CBS made strides in improving rocky relations with its affiliates at its winter confab in Washington, D.C. But the meet also raised questions about the future of CBS anchorstar Dan Rather.
CBS announced at the conference last week that it would restore $6 million of the $30 million in compensations cuts made last November. The Tiffany web also informed its affils that it would be increasing the latenight news window during the 1992 Winter Olympics from nine minutes to 30 minutes.
The moves by CBS were made after a firestorm of protests and threats of massive preemptions of CBS programming from the affils over the across-the-board 20% cut.
“Giving us that 30-minute news window in the Winter Olympics and the $6 million were important gestures,” said Phil Jones, a member of the affiliate board and prez of Meredith Broadcasting. “But it’s not a pound-for-pound deal in the money we lost from the compensation cuts.”
“[CBS] made moves in a positive direction,” said E. Barry Smith, outgoing chairman of the CBS affiliate advisory board and chairman of Schurz Communications. “But they didn’t offer a plan about how the $6 million would be distributed. So we’re all taking a wait-and-see attitude.”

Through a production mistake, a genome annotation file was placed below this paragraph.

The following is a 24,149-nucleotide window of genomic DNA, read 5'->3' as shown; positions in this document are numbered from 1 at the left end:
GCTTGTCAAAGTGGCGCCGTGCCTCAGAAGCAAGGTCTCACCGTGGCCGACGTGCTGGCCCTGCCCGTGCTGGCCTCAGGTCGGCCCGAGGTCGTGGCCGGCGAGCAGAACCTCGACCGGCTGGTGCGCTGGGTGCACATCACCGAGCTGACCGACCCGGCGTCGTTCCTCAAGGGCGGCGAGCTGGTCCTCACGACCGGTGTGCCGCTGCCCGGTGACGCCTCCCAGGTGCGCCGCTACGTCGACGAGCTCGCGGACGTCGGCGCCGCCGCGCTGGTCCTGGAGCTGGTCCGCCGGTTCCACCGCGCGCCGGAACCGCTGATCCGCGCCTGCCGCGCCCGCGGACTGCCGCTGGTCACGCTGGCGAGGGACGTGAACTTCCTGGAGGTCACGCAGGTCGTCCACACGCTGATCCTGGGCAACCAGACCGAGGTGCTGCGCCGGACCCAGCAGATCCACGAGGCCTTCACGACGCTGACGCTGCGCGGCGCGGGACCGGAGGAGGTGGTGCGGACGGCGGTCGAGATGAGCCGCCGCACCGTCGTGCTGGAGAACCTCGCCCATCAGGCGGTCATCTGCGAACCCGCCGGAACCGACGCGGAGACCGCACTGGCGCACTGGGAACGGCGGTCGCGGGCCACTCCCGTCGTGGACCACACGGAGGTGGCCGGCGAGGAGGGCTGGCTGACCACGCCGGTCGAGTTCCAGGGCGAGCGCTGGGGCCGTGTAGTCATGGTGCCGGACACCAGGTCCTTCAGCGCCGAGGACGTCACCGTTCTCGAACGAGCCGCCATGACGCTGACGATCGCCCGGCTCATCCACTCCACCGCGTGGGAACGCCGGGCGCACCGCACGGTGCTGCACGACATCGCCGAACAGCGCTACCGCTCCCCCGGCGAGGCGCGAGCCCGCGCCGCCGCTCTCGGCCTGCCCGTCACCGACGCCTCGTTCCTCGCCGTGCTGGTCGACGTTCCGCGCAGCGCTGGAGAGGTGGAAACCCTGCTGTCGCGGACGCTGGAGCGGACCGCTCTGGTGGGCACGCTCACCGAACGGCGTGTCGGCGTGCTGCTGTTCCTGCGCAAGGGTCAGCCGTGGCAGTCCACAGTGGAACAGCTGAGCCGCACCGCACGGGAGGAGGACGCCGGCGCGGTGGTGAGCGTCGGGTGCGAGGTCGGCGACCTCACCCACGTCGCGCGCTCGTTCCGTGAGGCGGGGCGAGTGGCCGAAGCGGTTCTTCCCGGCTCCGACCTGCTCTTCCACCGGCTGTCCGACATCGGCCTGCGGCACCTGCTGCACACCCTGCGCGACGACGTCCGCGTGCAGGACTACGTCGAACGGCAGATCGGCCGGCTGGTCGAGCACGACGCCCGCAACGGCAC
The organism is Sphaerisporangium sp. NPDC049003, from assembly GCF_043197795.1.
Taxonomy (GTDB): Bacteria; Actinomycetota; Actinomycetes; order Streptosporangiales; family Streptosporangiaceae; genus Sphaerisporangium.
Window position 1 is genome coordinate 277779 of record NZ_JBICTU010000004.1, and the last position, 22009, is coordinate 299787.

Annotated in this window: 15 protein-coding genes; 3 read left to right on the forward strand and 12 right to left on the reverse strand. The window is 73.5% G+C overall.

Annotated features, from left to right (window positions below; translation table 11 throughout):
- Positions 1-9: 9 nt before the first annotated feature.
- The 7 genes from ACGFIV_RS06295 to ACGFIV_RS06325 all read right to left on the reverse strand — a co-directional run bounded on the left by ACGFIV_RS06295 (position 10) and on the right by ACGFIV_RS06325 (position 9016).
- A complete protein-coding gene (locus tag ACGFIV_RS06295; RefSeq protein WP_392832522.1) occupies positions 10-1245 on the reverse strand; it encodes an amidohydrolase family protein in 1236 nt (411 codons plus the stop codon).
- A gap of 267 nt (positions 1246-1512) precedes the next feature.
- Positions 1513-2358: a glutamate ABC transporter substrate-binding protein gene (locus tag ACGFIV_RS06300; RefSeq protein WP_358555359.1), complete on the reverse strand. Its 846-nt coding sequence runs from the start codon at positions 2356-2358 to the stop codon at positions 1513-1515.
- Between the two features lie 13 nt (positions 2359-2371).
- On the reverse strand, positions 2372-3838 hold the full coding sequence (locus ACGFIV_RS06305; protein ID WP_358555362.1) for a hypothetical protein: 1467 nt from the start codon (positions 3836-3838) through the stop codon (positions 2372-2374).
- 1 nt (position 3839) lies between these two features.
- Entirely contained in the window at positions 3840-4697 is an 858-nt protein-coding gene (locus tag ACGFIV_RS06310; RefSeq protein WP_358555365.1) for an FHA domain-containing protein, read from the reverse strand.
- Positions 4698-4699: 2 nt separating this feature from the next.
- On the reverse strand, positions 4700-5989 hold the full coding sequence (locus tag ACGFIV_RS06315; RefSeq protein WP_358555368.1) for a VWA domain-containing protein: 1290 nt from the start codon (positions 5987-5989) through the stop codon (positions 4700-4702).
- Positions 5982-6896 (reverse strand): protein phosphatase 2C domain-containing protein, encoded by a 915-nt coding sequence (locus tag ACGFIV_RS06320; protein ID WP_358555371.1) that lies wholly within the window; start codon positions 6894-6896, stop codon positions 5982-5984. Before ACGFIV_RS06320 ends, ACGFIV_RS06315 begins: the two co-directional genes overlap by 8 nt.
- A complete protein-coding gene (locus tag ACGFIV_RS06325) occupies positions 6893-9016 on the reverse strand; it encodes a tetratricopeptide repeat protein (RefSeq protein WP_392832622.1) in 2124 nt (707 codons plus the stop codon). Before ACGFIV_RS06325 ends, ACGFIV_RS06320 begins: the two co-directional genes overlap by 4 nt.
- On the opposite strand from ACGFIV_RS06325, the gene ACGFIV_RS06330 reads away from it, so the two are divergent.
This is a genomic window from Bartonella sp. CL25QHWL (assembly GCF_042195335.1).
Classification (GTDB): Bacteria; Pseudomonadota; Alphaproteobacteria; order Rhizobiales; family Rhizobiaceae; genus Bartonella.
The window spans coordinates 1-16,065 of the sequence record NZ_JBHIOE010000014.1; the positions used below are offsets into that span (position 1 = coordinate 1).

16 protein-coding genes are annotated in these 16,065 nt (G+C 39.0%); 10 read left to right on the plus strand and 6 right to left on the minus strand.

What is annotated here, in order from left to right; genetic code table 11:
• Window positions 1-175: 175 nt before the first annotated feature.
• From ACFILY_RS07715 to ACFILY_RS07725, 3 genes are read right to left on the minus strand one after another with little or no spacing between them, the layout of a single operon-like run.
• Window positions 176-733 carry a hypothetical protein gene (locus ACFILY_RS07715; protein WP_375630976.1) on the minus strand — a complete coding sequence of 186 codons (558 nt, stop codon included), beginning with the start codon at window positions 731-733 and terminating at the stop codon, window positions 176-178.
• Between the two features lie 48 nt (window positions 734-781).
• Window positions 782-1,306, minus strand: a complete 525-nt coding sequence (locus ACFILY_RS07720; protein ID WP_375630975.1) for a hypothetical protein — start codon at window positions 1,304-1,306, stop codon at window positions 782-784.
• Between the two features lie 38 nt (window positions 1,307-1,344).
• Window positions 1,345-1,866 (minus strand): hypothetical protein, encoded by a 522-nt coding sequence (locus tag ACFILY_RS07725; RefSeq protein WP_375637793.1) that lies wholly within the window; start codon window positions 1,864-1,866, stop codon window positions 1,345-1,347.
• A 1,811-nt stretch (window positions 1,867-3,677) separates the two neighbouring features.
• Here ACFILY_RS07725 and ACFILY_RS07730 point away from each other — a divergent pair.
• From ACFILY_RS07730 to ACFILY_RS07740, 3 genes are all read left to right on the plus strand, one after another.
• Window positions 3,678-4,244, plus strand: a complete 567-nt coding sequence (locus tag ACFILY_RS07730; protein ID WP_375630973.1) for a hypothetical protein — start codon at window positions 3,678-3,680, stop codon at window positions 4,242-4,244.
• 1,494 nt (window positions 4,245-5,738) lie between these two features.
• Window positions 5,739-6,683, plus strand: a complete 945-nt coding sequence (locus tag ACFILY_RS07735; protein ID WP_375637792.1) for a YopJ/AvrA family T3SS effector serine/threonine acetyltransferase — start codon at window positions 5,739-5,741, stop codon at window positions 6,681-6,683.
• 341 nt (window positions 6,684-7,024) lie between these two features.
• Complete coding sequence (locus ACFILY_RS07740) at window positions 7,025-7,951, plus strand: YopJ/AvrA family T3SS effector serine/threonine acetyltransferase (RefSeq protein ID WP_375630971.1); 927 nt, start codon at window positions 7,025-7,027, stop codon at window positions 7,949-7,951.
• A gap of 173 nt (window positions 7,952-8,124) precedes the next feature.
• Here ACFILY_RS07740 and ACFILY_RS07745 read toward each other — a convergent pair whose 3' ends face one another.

Anthony Malara, CBS prez for affiliate relations, admitted that a plan on how the cash will be distributed is in the works, but it has yet to be hammered out. He adds that the distribution will be based on clearance levels and ratings performance. Owned-and-operated stations will be excluded from the pool.
While attendees described the mood of the conference as upbeat, concern was expressed in a session with CBS News prez Eric Ober about “CBS Evening News” coverage of the Persian Gulf war and the future of Rather. Several CBS affils in the early days of the war opted for CNN coverage over their own network’s newsfeed. Since war broke out, CBS News, in general, and Rather, in particular, have been the focus of several critical articles, openly speculating that the news star’s anchor days are numbered and that the news division is bottoming out.
“Ober didn’t try to whitewash the situation,” said a major-market CBS g.m. who did not want to be identified. “He admitted there were problems that needed to be addressed, and that big changes were coming.”
Does that mean a new anchor for the “CBS Evening News” is going to be selected?
“That’s not the kind of thing you announce in that kind of forum,” said the g.m. “But I don’t believe many people left the conference believing Dan Rather will be the anchor in 1992.”